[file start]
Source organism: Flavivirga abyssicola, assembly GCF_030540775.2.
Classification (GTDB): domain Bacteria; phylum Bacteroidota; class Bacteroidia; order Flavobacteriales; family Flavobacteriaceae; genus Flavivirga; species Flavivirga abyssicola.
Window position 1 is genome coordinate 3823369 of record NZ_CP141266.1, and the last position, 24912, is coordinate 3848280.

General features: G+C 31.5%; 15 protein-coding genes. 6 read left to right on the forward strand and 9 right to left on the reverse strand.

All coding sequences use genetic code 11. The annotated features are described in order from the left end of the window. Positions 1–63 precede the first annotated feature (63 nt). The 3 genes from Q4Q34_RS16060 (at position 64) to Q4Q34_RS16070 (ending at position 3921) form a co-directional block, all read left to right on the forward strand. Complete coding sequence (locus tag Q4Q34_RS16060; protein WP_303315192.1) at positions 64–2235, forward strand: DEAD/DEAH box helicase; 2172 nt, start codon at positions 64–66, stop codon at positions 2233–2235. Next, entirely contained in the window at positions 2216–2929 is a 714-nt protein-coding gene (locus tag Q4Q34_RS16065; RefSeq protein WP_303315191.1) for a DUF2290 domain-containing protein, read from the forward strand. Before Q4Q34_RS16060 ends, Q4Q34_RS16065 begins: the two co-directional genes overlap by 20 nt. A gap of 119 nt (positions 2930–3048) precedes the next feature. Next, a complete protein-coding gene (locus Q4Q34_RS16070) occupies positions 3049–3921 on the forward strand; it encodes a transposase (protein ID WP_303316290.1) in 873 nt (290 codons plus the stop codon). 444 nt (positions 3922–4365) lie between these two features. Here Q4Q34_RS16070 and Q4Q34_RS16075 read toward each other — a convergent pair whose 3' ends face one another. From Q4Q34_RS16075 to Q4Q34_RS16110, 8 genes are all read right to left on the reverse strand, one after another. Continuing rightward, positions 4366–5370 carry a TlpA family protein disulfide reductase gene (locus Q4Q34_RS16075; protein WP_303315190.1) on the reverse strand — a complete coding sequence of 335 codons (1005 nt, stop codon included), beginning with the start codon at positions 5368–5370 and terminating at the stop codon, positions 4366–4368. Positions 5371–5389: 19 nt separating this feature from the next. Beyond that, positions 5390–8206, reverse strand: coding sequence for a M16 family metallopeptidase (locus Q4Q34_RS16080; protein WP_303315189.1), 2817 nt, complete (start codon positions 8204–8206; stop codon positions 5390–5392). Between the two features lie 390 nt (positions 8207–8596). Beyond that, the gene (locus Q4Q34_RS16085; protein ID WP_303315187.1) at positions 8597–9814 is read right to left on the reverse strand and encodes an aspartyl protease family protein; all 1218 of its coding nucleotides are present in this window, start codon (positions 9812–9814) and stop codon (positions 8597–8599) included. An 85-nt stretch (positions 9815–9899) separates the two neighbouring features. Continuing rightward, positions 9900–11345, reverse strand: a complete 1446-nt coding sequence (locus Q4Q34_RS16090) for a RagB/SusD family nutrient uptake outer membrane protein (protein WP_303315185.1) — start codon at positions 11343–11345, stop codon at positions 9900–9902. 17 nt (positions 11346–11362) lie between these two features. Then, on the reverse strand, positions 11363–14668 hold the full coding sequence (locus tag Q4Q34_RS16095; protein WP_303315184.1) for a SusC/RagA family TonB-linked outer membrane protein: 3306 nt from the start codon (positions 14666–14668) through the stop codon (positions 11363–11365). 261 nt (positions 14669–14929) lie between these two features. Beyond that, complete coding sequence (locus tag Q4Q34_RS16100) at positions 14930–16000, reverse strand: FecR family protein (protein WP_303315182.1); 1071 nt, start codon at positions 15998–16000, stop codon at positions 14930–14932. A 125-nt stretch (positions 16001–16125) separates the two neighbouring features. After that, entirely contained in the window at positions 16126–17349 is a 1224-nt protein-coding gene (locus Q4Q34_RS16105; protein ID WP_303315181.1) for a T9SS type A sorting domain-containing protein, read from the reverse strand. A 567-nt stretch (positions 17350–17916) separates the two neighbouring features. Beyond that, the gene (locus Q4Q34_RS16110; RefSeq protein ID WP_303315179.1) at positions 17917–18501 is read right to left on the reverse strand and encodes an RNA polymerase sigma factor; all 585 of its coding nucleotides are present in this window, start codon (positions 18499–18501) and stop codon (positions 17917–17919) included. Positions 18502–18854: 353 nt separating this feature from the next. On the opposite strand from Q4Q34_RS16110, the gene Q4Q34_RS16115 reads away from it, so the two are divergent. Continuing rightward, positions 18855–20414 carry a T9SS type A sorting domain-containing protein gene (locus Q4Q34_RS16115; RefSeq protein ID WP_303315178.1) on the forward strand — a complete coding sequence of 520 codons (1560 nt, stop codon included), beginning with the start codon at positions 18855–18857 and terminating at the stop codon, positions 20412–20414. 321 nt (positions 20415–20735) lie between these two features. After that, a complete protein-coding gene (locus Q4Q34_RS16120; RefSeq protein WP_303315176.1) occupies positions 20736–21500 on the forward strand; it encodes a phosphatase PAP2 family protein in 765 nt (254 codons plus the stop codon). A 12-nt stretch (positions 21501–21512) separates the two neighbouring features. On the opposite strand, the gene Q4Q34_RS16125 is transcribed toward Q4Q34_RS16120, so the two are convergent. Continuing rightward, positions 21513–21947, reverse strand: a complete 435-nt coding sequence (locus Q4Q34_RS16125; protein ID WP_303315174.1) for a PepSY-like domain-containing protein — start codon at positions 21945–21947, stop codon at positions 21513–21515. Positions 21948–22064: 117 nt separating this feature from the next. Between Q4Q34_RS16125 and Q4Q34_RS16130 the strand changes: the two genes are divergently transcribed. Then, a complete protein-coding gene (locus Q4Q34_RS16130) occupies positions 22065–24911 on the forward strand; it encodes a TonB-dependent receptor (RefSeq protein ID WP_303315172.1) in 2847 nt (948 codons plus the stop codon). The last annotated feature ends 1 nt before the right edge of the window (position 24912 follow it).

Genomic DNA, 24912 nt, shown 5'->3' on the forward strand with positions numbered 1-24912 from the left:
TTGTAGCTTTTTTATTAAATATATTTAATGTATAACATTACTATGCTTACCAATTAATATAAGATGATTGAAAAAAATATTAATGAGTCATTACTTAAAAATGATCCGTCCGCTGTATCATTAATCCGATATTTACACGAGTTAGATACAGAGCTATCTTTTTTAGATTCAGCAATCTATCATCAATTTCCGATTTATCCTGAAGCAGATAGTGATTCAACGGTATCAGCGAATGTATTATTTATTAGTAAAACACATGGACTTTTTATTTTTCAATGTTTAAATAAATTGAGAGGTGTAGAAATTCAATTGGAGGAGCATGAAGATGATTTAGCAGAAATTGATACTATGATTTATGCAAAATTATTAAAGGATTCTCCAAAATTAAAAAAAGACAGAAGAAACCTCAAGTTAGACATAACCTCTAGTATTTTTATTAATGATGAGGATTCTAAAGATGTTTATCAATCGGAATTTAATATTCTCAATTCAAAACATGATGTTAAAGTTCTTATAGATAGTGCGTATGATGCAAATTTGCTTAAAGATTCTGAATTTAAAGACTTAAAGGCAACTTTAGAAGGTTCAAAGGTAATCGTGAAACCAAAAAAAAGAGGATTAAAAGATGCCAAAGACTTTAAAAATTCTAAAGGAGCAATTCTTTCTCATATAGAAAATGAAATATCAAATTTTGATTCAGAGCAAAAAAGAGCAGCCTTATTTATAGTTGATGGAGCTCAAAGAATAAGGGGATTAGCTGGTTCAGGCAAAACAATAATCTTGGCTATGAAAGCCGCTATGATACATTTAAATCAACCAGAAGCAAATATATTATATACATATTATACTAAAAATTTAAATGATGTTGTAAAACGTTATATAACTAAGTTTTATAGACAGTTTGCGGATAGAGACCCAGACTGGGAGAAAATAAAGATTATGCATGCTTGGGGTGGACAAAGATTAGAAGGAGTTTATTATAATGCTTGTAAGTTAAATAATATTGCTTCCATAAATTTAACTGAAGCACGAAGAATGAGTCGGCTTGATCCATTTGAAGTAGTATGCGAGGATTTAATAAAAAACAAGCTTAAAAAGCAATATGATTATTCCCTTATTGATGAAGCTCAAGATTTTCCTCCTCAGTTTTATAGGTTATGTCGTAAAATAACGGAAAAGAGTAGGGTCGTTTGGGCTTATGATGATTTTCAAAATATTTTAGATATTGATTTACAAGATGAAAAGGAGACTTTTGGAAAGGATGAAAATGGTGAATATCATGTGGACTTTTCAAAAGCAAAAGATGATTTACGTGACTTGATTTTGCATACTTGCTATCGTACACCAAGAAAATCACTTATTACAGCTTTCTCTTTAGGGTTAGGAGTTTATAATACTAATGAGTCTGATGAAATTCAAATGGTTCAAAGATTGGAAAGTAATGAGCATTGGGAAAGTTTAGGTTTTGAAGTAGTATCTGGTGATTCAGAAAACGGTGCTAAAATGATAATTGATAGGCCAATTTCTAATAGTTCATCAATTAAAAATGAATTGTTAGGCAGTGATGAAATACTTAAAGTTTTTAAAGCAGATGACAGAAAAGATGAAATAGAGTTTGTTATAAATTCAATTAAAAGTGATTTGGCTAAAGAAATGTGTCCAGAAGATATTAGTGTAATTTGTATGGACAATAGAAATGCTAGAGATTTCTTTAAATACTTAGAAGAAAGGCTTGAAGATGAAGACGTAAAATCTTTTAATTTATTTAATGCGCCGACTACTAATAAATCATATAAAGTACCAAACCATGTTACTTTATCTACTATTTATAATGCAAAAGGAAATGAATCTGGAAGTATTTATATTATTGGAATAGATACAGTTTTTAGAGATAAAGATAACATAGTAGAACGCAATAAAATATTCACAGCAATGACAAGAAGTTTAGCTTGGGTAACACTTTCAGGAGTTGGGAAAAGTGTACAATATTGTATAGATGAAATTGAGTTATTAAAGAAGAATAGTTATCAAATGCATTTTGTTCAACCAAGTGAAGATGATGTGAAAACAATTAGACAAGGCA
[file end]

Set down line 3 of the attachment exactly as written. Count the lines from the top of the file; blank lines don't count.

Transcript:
Window position 1 is genome coordinate 3823369 of record NZ_CP141266.1, and the last position, 24912, is coordinate 3848280.